- Raman spectroscopy detects many analytes at once
Technique could save time and money for clinical laboratory tests
Laboratory testing provides crucial information that physicians use to detect problems, to determine treatment and to monitor treatment effectiveness. Each year, clinical laboratories perform more than 600 million cholesterol tests, 300 million urinalysis tests and a variety of others, such as glucose tests. Although clinical laboratories are mostly automated, in many cases only a few tests can be run on a single sample. An optical method that could test for a large number of analytes at once could improve efficiency and lower costs. Now, researchers at the University of Rochester in New York have overcome key challenges in using Raman spectroscopy for blood testing and urinalysis. Their system can test blood for 11 analytes and can test urine for two, with each test taking only one minute.
Researchers have developed an optical system for analyzing blood serum or urine that involves a liquid-core optical fiber (LCOF), an NIR diode laser, a dichroic mirror (DM), a spectrograph and a CCD to probe the Raman spectrum of the sample. In addition, they use a white light (WL) source and a power meter (PM) to record the absorption spectrum, which then is used to improve the accuracy of the Raman data. (EF = edge filter). Reprinted with permission from Applied Optics.
According to Andrew J. Berger, an associate professor of optics at the university, who, with doctoral student Dahu Qi published a paper on the system in the April 1 issue of Applied Optics, analytes were chosen based on common laboratory tests. “These are major analytes that any physician would screen for in a patient’s blood. We tried to correlate our Raman spectra with every chemical on the list.”
Sample forms core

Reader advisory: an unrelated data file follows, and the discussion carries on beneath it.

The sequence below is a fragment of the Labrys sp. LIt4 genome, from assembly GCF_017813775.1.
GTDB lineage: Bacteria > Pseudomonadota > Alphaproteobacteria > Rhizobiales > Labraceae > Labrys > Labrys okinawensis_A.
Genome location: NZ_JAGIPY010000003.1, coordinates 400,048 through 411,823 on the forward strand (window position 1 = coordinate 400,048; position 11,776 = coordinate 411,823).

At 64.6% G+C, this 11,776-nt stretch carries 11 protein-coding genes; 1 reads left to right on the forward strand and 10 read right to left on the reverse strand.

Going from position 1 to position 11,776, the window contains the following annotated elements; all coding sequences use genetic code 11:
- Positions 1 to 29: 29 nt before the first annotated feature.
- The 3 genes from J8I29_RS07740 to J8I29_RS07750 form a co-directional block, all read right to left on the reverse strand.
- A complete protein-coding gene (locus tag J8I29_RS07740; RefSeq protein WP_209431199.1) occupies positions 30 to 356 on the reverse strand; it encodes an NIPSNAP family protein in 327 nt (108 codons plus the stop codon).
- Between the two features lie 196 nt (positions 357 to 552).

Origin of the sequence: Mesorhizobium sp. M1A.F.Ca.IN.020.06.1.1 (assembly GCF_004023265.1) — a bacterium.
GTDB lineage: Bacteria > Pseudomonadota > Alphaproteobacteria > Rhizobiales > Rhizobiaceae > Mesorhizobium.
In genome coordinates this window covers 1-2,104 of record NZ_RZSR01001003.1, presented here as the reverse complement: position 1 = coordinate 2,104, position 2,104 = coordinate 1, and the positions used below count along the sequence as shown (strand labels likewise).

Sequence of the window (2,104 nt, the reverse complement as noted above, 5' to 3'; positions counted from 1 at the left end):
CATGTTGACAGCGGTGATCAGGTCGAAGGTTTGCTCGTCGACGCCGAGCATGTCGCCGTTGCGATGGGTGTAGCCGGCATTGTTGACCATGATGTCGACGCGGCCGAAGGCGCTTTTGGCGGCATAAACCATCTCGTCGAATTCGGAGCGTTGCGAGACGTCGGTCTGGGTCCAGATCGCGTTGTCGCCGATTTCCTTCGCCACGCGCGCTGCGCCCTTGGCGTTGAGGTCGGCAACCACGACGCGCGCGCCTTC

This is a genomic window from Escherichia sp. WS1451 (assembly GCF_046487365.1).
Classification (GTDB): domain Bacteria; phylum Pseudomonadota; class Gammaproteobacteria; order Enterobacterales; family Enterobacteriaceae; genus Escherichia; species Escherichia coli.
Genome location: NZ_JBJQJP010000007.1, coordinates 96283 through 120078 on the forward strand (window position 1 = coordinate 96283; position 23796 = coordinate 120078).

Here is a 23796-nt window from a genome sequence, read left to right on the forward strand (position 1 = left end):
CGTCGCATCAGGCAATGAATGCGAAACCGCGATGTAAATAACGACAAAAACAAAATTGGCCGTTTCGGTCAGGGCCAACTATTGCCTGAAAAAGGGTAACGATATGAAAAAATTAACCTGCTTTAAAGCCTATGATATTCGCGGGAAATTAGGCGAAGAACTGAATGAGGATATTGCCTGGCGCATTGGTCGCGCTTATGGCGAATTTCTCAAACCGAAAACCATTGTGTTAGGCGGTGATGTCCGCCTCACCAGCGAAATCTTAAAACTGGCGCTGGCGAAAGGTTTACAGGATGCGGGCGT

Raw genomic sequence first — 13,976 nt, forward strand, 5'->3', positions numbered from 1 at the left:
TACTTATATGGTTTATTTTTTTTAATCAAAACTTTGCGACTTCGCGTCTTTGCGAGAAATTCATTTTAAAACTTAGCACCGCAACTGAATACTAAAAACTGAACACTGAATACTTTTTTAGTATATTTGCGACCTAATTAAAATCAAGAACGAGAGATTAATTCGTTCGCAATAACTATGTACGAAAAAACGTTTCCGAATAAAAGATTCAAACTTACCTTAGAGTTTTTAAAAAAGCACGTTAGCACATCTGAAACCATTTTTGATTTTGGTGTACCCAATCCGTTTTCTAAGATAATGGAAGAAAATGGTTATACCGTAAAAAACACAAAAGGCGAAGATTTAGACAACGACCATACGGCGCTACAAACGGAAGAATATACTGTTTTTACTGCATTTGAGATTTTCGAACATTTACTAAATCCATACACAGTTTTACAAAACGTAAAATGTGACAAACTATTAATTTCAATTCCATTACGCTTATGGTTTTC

The system is based on Raman spectra, but with a couple of slight twists. Instead of being housed in a cuvette, the sample forms the core of a liquid-core optical fiber — a thin, hollow tube made of Teflon-AF with a lower refractive index than the sample itself; this creates a waveguide that increases the interaction between the laser light and the sample and that channels the emitted Raman signal to a single exit point. The fiber is 30 cm long, with an inner diameter of 600 μm and an outer diameter of 800 μm.
Signal strength poses one of the biggest challenges for Raman spectroscopy in many applications. Because only about 1 in 1000 photons undergoes Raman scattering, other types of scattering and background noise can drown out the Raman signal. Thus, only with the advent of increased laser power did the method become viable.
Because the enhancement from the liquid-core optical fiber is dependent on light absorption of the sample — with more absorption leading to less signal — it poses a problem with biological fluids, which may vary in the way they absorb light.
“We’d have two different samples with the same amount of protein and not get the same strength of signal,” Berger said. “If we had two samples of blood serum, maybe one sample would be a little pinker due to a few ruptured red blood cells. Then we wouldn’t get the same signal strength.”
To overcome this challenge, the researchers had to calibrate the absorption for each sample. They realized that their experimental setup would allow them to use an off-the-shelf spectrometer to do so by assessing the light absorption of the sample before conducting the Raman analysis.